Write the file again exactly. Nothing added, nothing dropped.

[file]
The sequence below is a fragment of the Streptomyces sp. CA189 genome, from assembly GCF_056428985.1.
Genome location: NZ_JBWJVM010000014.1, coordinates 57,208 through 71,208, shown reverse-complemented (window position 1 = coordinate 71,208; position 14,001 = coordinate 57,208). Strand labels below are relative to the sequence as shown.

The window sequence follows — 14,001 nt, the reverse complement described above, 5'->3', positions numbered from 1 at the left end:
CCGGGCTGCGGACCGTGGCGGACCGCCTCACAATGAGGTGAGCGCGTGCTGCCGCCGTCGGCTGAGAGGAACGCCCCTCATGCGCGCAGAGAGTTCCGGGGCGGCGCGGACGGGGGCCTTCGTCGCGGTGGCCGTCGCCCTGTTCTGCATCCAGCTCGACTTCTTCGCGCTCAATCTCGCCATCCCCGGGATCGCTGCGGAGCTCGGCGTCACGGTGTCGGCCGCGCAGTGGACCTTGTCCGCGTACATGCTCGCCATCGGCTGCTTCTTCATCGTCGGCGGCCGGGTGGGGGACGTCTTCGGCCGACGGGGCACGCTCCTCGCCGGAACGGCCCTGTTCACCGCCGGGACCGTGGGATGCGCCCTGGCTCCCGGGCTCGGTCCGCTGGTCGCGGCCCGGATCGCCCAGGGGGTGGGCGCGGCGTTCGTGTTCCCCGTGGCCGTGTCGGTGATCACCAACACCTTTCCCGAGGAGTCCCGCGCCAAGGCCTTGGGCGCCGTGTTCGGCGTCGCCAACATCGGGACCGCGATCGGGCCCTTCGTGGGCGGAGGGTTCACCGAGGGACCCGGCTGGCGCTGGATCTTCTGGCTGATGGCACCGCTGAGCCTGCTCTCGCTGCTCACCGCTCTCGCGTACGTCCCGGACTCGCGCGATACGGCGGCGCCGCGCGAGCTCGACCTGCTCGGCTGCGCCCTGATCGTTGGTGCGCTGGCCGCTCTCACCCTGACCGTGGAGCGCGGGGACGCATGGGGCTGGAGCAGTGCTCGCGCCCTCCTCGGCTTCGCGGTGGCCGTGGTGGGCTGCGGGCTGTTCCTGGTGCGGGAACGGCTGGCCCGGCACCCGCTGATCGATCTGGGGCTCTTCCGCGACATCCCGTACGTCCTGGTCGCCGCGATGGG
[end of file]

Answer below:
The sequence below is a fragment of the Streptomyces sp. CA189 genome, from assembly GCF_056428985.1.
Genome location: NZ_JBWJVM010000014.1, coordinates 57,208 through 71,208, shown reverse-complemented (window position 1 = coordinate 71,208; position 14,001 = coordinate 57,208). Strand labels below are relative to the sequence as shown.

The window sequence follows — 14,001 nt, the reverse complement described above, 5'->3', positions numbered from 1 at the left end:
CCGGGCTGCGGACCGTGGCGGACCGCCTCACAATGAGGTGAGCGCGTGCTGCCGCCGTCGGCTGAGAGGAACGCCCCTCATGCGCGCAGAGAGTTCCGGGGCGGCGCGGACGGGGGCCTTCGTCGCGGTGGCCGTCGCCCTGTTCTGCATCCAGCTCGACTTCTTCGCGCTCAATCTCGCCATCCCCGGGATCGCTGCGGAGCTCGGCGTCACGGTGTCGGCCGCGCAGTGGACCTTGTCCGCGTACATGCTCGCCATCGGCTGCTTCTTCATCGTCGGCGGCCGGGTGGGGGACGTCTTCGGCCGACGGGGCACGCTCCTCGCCGGAACGGCCCTGTTCACCGCCGGGACCGTGGGATGCGCCCTGGCTCCCGGGCTCGGTCCGCTGGTCGCGGCCCGGATCGCCCAGGGGGTGGGCGCGGCGTTCGTGTTCCCCGTGGCCGTGTCGGTGATCACCAACACCTTTCCCGAGGAGTCCCGCGCCAAGGCCTTGGGCGCCGTGTTCGGCGTCGCCAACATCGGGACCGCGATCGGGCCCTTCGTGGGCGGAGGGTTCACCGAGGGACCCGGCTGGCGCTGGATCTTCTGGCTGATGGCACCGCTGAGCCTGCTCTCGCTGCTCACCGCTCTCGCGTACGTCCCGGACTCGCGCGATACGGCGGCGCCGCGCGAGCTCGACCTGCTCGGCTGCGCCCTGATCGTTGGTGCGCTGGCCGCTCTCACCCTGACCGTGGAGCGCGGGGACGCATGGGGCTGGAGCAGTGCTCGCGCCCTCCTCGGCTTCGCGGTGGCCGTGGTGGGCTGCGGGCTGTTCCTGGTGCGGGAACGGCTGGCCCGGCACCCGCTGATCGATCTGGGGCTCTTCCGCGACATCCCGTACGTCCTGGTCGCCGCGATGGG